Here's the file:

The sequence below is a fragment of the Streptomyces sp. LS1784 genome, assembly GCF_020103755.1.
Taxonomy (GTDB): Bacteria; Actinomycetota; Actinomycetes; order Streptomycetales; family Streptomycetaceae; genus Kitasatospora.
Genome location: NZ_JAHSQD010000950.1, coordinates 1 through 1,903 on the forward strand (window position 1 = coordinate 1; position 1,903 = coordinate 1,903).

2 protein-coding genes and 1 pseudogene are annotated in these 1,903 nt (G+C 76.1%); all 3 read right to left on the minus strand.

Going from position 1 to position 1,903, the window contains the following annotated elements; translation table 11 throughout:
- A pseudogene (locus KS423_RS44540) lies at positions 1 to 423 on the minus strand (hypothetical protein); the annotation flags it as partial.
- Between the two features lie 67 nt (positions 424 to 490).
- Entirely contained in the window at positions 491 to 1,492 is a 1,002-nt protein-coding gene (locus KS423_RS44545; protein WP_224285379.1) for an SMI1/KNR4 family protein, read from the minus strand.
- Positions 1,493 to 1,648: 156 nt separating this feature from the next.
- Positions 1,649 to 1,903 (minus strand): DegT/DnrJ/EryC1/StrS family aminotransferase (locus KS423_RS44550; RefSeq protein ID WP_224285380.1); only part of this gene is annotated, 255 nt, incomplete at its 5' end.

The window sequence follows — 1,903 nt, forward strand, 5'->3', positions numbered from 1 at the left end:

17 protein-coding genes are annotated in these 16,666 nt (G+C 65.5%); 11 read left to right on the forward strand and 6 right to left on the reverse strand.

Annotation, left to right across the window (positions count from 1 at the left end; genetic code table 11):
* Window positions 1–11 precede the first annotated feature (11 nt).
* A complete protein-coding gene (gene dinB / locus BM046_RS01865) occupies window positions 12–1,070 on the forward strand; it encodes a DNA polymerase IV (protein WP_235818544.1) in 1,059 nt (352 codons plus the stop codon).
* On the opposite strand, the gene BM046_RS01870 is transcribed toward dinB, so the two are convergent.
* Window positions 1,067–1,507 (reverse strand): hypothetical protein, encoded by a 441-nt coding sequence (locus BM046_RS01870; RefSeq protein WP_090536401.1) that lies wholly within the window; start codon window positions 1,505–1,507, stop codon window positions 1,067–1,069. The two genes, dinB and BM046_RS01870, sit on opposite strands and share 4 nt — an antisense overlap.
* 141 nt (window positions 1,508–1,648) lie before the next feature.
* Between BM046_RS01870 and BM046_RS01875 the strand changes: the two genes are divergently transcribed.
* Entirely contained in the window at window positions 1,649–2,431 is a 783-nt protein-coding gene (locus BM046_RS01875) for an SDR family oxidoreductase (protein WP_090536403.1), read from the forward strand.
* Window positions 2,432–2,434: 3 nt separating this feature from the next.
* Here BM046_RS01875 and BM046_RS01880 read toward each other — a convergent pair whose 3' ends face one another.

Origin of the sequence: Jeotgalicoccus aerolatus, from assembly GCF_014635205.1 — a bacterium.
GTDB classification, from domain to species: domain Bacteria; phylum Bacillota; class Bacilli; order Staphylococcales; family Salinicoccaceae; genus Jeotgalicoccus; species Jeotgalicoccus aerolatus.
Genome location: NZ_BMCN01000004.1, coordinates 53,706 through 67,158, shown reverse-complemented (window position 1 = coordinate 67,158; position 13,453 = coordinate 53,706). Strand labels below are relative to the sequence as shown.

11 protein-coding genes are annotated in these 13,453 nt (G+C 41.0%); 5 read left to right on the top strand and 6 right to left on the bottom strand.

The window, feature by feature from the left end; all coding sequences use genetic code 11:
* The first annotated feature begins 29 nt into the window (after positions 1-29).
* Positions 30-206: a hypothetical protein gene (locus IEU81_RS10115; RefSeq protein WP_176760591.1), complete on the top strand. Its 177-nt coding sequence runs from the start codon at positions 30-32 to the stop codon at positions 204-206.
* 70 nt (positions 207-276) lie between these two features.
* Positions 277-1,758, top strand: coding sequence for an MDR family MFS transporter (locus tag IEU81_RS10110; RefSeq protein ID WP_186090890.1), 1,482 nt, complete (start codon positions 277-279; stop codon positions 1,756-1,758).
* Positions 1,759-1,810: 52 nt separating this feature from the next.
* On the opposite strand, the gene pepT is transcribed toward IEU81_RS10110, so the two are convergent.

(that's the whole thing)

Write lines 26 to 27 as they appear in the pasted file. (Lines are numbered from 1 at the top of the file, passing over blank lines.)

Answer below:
11 protein-coding genes are annotated in these 13,453 nt (G+C 41.0%); 5 read left to right on the top strand and 6 right to left on the bottom strand.

The window, feature by feature from the left end; all coding sequences use genetic code 11: